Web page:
can become the man
to lead about a herd
and make it prosperous.
What eleven?

[351-3] Herein, monks, a cowherd knows bodily forms
and is skilled in distinguishing the marks;
he removes flies' eggs
and dresses a wound;
he makes a fumigation;
he knows the ford,
the watering-place
and the road;
he is skilled in pastures;
he milks not dry;
pays special respect to the bulls,
the sires and leaders of the herd.

Possessing these eleven qualities
a cowherd can become the man
to lead about a herd
and make it prosperous.

In the same way
a monk possessing eleven qualities
can become one
to reach growth, increase and maturity
in this dhamma-discipline.
What eleven?

Herein a monk knows objects,
is skilled in the marks;
removes flies' eggs,
dresses a wound,
makes a fumigation,
knows the ford,
knows the watering-place,
knows the road,
is skilled in pastures,
pays special respect
to those elder monks
who have gone forth many a day,
who are sires of the Order,
leaders of the Order.

And how is a monk
one who knows bodily forms?

Herein a monk comes to know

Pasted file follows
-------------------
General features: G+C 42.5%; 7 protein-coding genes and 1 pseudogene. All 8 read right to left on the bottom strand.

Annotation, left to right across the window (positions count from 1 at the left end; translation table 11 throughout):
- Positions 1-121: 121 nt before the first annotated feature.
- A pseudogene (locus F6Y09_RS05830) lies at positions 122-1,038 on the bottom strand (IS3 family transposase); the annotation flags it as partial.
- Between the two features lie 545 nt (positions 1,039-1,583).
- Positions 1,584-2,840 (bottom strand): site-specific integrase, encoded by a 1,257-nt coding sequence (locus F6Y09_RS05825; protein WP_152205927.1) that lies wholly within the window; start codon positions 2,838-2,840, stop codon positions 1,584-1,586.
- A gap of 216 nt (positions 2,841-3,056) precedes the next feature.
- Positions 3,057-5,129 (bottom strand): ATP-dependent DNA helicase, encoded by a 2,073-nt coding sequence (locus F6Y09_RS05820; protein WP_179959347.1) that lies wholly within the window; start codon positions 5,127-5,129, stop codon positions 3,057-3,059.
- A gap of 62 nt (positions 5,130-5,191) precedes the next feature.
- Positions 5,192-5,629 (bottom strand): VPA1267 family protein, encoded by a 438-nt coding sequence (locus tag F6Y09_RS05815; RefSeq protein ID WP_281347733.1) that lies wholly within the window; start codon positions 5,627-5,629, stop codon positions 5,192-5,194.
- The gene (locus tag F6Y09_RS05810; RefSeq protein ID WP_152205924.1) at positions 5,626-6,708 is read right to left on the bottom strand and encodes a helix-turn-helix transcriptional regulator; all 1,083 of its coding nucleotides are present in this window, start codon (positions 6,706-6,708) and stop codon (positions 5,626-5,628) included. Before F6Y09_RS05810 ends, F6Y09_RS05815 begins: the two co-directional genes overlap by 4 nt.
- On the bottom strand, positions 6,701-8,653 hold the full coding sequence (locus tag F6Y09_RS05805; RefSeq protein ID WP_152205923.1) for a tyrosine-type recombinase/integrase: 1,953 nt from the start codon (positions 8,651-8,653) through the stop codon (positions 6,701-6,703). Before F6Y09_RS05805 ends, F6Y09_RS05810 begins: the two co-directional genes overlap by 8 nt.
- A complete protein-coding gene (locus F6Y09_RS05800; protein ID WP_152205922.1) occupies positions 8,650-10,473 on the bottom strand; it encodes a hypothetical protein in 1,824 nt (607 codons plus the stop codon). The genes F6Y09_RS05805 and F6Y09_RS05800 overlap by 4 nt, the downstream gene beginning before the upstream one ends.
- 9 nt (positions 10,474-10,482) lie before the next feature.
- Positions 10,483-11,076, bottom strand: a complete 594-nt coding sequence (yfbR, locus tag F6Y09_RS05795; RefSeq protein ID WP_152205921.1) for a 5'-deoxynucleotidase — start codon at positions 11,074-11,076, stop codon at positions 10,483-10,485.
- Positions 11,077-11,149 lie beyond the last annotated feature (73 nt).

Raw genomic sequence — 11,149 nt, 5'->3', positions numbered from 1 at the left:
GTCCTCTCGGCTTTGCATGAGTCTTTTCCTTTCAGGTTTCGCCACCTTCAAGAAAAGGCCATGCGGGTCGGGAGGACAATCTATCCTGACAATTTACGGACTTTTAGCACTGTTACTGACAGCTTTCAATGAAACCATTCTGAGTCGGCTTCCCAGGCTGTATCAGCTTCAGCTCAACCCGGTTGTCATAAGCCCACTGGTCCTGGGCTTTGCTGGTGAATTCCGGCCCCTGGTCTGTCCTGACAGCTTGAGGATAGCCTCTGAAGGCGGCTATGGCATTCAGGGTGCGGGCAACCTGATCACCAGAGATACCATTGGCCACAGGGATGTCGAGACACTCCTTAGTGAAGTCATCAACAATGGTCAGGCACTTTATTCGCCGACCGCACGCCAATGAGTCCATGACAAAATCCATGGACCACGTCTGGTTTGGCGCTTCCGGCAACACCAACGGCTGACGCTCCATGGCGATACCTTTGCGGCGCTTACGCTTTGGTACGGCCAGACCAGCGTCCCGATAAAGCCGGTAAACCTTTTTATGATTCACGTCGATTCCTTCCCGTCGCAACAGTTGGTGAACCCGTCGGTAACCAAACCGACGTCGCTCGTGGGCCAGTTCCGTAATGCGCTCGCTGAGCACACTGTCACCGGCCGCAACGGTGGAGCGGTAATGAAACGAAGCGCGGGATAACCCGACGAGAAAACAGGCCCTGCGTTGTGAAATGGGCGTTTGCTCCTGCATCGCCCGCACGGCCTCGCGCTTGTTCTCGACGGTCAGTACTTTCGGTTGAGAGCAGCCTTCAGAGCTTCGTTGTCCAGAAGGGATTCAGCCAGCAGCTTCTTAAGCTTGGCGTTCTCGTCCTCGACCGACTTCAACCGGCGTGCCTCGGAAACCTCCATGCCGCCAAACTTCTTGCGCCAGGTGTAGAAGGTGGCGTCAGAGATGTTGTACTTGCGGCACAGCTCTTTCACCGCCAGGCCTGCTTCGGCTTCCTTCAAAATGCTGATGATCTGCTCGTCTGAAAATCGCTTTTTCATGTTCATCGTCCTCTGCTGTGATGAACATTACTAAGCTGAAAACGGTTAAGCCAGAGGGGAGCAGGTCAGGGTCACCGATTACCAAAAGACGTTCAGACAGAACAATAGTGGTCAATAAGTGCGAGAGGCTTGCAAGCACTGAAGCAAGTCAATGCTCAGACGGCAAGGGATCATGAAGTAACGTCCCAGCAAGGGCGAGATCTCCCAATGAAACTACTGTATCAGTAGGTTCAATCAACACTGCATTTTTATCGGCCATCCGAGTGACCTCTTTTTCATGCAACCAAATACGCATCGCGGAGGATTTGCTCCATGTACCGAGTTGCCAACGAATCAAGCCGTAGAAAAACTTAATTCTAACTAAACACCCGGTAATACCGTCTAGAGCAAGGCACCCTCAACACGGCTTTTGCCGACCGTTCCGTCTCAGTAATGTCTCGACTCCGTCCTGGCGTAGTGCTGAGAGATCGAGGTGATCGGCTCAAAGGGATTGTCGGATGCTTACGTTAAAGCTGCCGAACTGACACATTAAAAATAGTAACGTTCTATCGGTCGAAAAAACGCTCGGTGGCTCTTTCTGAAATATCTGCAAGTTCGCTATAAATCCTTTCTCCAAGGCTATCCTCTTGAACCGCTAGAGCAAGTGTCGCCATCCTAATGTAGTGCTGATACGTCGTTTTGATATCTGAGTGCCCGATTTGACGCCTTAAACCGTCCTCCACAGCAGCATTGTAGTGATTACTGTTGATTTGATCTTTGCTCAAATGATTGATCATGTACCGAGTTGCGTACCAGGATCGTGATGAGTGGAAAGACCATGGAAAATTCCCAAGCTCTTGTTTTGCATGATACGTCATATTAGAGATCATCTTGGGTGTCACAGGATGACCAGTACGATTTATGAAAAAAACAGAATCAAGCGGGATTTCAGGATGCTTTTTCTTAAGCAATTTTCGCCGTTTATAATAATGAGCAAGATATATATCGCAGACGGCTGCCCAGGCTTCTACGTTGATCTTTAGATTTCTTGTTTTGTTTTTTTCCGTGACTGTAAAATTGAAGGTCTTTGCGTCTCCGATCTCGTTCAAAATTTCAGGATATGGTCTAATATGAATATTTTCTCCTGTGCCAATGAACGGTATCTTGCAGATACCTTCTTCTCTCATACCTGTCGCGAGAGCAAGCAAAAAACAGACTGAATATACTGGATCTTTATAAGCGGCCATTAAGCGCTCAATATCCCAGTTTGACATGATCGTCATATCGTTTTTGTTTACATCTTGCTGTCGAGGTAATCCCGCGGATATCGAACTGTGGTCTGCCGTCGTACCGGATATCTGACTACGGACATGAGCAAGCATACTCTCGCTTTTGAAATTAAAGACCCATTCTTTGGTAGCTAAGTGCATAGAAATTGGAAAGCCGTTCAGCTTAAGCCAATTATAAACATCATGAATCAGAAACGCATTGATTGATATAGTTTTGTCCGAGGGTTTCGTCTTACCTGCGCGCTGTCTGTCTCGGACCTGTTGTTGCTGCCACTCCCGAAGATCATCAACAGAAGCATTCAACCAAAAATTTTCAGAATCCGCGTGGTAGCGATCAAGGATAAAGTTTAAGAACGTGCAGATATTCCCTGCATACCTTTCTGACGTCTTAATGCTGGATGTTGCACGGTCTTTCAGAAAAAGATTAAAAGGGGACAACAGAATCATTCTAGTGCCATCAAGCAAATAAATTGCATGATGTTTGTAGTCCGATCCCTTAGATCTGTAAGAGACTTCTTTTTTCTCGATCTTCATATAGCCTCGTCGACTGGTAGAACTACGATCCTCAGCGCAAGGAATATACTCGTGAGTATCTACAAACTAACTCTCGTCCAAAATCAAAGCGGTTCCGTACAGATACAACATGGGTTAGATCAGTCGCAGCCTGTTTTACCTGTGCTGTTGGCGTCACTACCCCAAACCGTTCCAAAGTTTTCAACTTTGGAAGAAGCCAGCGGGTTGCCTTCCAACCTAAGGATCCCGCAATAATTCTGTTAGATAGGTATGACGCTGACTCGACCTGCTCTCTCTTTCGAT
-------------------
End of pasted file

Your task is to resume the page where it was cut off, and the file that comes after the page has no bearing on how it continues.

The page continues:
of any object whatsoever
that it is the four great essentials
or derived therefrom.

That is how a monk is one
who knows bodily forms.

And how is a monk
skilled in distinguishing the marks?

Herein a monk comes to know
that a fool is marked by his deed,
that a sage is marked by his deed.

That is how a monk
is one who is skilled
in distinguishing the marks.

And how is a monk
one who removes flies' eggs?

Herein a monk
cleaves not to sensual thinking when it arises,
abandons it, restrains it,
makes an end thereof,
causes it to go to non-existence;
he cleaves mot to malicious thinking when it arises,
abandons it, restrains it,
makes an end thereof,
causes it to go to non-existence;
he cleaves not to harmful thinking when it arises,
abandons it, restrains it,
makes an end thereof,
causes it to go to non-existence;
he cleaves not to evil, unprofitable states
whensoever arisen
he cleaves not, abandons them,
restrains them,
makes an end thereof,
causes them to go to non-existence.

That is how a monk
is one who removes flies' eggs.

And how does a monk
dress wounds?

Herein a monk,
seeing an object with the eye,
is not entranced by its general features
and by its details.
Because coveting and dejection,
those evil, unprofitable states,
might flow in upon one
who dwells with the eye-faculty uncontrolled,
he applies himself to such control,
he sets guard over the faculty of eye,
wins restraint thereof.
Hearing a sound with the ear
or with the nose smelling an odour,
with tongue tasting a savour,
with body contacting tangibles,
or with mind cognizing mental states,
he is not entranced by their general features
and by their details.
Because coveting and dejection,
those evil, unprofitable states,
might flow in upon one
who dwells with this mental faculty uncontrolled,
he applies himself to such control,
he sets guard over the mental faculty,
wins restraint thereof.